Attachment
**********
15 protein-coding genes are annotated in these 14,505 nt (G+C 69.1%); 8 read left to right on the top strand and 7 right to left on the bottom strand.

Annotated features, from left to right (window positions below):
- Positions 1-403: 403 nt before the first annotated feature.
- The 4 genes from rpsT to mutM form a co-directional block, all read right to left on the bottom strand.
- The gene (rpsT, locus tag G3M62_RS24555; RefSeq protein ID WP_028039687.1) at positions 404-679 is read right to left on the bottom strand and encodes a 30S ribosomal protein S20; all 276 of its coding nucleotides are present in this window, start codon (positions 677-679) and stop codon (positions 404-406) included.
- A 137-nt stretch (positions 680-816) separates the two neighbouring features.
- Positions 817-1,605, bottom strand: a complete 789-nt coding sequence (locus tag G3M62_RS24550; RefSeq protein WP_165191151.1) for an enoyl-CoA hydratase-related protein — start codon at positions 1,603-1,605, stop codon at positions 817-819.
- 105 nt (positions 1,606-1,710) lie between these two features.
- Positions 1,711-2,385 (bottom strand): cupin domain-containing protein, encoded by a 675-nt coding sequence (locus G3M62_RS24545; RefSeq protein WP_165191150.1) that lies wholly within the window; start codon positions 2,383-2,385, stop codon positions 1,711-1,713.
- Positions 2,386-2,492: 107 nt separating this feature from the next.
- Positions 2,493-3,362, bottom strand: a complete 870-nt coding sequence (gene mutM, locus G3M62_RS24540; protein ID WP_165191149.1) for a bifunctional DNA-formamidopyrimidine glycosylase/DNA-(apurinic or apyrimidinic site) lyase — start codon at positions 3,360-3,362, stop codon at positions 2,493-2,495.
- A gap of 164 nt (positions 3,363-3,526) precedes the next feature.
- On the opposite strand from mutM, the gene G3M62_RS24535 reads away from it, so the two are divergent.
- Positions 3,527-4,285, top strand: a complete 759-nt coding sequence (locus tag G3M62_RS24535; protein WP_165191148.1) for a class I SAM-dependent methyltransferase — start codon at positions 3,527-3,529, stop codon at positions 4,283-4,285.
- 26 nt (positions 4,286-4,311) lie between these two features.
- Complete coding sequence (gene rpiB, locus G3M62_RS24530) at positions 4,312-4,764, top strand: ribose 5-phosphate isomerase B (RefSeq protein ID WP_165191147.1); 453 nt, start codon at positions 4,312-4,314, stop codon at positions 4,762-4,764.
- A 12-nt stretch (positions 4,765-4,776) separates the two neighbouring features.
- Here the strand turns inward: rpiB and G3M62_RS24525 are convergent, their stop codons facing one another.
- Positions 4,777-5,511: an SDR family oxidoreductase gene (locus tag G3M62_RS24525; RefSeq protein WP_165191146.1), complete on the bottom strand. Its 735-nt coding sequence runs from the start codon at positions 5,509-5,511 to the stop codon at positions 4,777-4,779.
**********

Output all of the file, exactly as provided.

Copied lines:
15 protein-coding genes are annotated in these 14,505 nt (G+C 69.1%); 8 read left to right on the top strand and 7 right to left on the bottom strand.

Annotated features, from left to right (window positions below):
- Positions 1-403: 403 nt before the first annotated feature.
- The 4 genes from rpsT to mutM form a co-directional block, all read right to left on the bottom strand.
- The gene (rpsT, locus tag G3M62_RS24555; RefSeq protein ID WP_028039687.1) at positions 404-679 is read right to left on the bottom strand and encodes a 30S ribosomal protein S20; all 276 of its coding nucleotides are present in this window, start codon (positions 677-679) and stop codon (positions 404-406) included.
- A 137-nt stretch (positions 680-816) separates the two neighbouring features.
- Positions 817-1,605, bottom strand: a complete 789-nt coding sequence (locus tag G3M62_RS24550; RefSeq protein WP_165191151.1) for an enoyl-CoA hydratase-related protein — start codon at positions 1,603-1,605, stop codon at positions 817-819.
- 105 nt (positions 1,606-1,710) lie between these two features.
- Positions 1,711-2,385 (bottom strand): cupin domain-containing protein, encoded by a 675-nt coding sequence (locus G3M62_RS24545; RefSeq protein WP_165191150.1) that lies wholly within the window; start codon positions 2,383-2,385, stop codon positions 1,711-1,713.
- Positions 2,386-2,492: 107 nt separating this feature from the next.
- Positions 2,493-3,362, bottom strand: a complete 870-nt coding sequence (gene mutM, locus G3M62_RS24540; protein ID WP_165191149.1) for a bifunctional DNA-formamidopyrimidine glycosylase/DNA-(apurinic or apyrimidinic site) lyase — start codon at positions 3,360-3,362, stop codon at positions 2,493-2,495.
- A gap of 164 nt (positions 3,363-3,526) precedes the next feature.
- On the opposite strand from mutM, the gene G3M62_RS24535 reads away from it, so the two are divergent.
- Positions 3,527-4,285, top strand: a complete 759-nt coding sequence (locus tag G3M62_RS24535; protein WP_165191148.1) for a class I SAM-dependent methyltransferase — start codon at positions 3,527-3,529, stop codon at positions 4,283-4,285.
- 26 nt (positions 4,286-4,311) lie between these two features.
- Complete coding sequence (gene rpiB, locus G3M62_RS24530) at positions 4,312-4,764, top strand: ribose 5-phosphate isomerase B (RefSeq protein ID WP_165191147.1); 453 nt, start codon at positions 4,312-4,314, stop codon at positions 4,762-4,764.
- A 12-nt stretch (positions 4,765-4,776) separates the two neighbouring features.
- Here the strand turns inward: rpiB and G3M62_RS24525 are convergent, their stop codons facing one another.
- Positions 4,777-5,511: an SDR family oxidoreductase gene (locus tag G3M62_RS24525; RefSeq protein WP_165191146.1), complete on the bottom strand. Its 735-nt coding sequence runs from the start codon at positions 5,509-5,511 to the stop codon at positions 4,777-4,779.